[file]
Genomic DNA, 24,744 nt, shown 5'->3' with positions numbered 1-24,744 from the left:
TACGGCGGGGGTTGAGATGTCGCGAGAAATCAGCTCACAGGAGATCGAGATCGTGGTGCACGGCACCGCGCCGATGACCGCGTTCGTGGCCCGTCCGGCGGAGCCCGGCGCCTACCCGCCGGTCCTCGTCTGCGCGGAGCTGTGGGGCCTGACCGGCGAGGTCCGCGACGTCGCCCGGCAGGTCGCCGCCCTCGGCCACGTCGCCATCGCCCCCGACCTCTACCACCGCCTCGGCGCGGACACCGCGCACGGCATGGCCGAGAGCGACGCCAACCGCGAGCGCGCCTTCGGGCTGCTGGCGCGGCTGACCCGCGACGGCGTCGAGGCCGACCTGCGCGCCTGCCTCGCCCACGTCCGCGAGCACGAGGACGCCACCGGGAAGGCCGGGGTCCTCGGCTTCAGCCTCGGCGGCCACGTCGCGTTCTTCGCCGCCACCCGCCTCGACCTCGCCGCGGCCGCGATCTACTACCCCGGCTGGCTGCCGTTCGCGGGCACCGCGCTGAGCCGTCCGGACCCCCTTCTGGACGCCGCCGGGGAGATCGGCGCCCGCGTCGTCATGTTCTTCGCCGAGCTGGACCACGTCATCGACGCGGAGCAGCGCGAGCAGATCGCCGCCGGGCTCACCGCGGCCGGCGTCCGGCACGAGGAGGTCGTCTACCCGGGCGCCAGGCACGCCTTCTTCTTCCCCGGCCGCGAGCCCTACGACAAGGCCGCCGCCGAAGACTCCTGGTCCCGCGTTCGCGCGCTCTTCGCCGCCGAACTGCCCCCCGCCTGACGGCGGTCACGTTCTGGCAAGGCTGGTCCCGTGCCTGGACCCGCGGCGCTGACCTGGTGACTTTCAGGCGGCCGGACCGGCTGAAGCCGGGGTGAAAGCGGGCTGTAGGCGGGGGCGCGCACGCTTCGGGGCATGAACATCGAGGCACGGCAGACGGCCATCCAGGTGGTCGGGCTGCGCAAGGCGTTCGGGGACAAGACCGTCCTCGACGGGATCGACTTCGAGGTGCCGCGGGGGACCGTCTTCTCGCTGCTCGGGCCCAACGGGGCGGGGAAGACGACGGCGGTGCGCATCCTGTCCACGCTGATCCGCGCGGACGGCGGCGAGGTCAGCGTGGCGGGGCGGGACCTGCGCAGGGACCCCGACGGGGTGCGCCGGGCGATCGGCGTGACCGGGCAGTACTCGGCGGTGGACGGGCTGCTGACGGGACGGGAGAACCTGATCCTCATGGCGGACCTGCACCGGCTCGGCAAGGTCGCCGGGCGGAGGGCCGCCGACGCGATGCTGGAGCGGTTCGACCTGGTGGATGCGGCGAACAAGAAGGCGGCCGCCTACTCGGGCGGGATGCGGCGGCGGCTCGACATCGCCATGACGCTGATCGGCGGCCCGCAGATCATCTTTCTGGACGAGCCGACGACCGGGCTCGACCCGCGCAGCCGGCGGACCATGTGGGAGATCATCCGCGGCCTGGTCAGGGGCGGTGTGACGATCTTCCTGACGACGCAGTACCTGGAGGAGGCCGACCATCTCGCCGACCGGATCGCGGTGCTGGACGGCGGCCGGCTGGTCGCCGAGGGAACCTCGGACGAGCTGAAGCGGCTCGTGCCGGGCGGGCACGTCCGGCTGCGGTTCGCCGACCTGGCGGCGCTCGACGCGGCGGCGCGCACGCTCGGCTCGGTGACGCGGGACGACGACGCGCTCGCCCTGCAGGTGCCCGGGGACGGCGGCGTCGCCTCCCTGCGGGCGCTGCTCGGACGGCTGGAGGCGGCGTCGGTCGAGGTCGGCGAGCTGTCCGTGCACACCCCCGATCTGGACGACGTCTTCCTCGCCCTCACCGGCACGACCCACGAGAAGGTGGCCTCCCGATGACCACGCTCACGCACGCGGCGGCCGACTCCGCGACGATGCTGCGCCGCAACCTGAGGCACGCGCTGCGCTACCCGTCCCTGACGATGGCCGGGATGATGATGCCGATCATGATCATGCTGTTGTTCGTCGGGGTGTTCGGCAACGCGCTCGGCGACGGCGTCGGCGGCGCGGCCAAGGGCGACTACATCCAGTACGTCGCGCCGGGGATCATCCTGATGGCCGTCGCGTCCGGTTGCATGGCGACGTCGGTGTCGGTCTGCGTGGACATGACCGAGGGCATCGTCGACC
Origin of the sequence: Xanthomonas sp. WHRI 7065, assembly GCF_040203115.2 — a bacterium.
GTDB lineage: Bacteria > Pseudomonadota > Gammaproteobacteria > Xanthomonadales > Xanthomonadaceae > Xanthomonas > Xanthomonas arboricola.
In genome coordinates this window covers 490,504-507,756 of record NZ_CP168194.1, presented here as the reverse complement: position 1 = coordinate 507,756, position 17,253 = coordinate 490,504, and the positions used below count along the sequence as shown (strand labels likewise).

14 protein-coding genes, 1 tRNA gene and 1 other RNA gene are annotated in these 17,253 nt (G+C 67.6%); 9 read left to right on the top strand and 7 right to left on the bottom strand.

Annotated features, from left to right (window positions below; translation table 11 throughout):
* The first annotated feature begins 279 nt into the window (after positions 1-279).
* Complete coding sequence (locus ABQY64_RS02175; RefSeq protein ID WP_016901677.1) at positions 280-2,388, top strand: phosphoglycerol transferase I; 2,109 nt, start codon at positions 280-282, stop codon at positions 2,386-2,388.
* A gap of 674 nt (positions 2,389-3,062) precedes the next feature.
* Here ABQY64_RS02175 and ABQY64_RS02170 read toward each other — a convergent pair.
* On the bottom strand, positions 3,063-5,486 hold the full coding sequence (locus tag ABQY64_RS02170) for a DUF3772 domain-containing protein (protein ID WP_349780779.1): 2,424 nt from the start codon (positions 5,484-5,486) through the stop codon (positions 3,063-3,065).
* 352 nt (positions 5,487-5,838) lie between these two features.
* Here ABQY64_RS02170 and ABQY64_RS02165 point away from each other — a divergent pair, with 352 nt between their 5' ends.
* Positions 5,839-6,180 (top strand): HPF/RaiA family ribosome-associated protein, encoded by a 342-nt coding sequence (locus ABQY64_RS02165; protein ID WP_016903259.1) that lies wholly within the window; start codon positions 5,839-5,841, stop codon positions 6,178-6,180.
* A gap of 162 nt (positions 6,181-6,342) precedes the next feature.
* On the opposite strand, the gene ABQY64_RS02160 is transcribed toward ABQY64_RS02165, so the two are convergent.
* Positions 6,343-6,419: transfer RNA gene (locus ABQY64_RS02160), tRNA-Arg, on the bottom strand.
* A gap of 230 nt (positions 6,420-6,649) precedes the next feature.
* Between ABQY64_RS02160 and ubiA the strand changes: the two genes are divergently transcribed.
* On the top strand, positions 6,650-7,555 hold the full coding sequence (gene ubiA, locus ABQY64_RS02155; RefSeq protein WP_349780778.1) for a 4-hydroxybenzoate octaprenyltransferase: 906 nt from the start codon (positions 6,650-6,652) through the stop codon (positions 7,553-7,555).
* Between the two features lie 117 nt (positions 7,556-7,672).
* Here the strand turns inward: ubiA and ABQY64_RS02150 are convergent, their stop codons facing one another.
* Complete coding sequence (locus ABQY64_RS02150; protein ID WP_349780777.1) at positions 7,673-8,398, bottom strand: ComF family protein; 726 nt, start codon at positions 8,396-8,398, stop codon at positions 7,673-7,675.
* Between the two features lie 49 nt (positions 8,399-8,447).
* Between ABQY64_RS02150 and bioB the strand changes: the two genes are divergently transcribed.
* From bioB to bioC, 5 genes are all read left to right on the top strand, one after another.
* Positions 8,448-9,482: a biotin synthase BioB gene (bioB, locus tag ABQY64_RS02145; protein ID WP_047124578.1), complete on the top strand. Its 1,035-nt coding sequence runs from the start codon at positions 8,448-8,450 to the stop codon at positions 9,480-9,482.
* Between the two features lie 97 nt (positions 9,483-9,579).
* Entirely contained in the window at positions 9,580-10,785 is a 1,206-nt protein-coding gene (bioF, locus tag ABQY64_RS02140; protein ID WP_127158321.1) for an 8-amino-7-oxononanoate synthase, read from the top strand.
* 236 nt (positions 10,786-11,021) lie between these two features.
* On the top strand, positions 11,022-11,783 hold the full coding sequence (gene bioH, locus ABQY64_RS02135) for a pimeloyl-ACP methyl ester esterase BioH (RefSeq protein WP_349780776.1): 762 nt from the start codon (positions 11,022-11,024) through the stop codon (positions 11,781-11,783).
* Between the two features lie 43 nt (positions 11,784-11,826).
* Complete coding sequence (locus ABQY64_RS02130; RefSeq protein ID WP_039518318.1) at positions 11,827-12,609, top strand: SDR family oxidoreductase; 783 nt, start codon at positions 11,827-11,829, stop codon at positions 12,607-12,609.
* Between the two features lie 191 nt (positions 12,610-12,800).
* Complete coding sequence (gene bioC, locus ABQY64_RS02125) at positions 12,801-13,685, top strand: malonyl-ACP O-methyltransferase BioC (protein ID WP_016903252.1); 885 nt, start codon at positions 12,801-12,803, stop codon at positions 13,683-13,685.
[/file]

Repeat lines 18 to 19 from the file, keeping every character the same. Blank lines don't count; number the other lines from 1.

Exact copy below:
* Positions 6,343-6,419: transfer RNA gene (locus ABQY64_RS02160), tRNA-Arg, on the bottom strand.
* A gap of 230 nt (positions 6,420-6,649) precedes the next feature.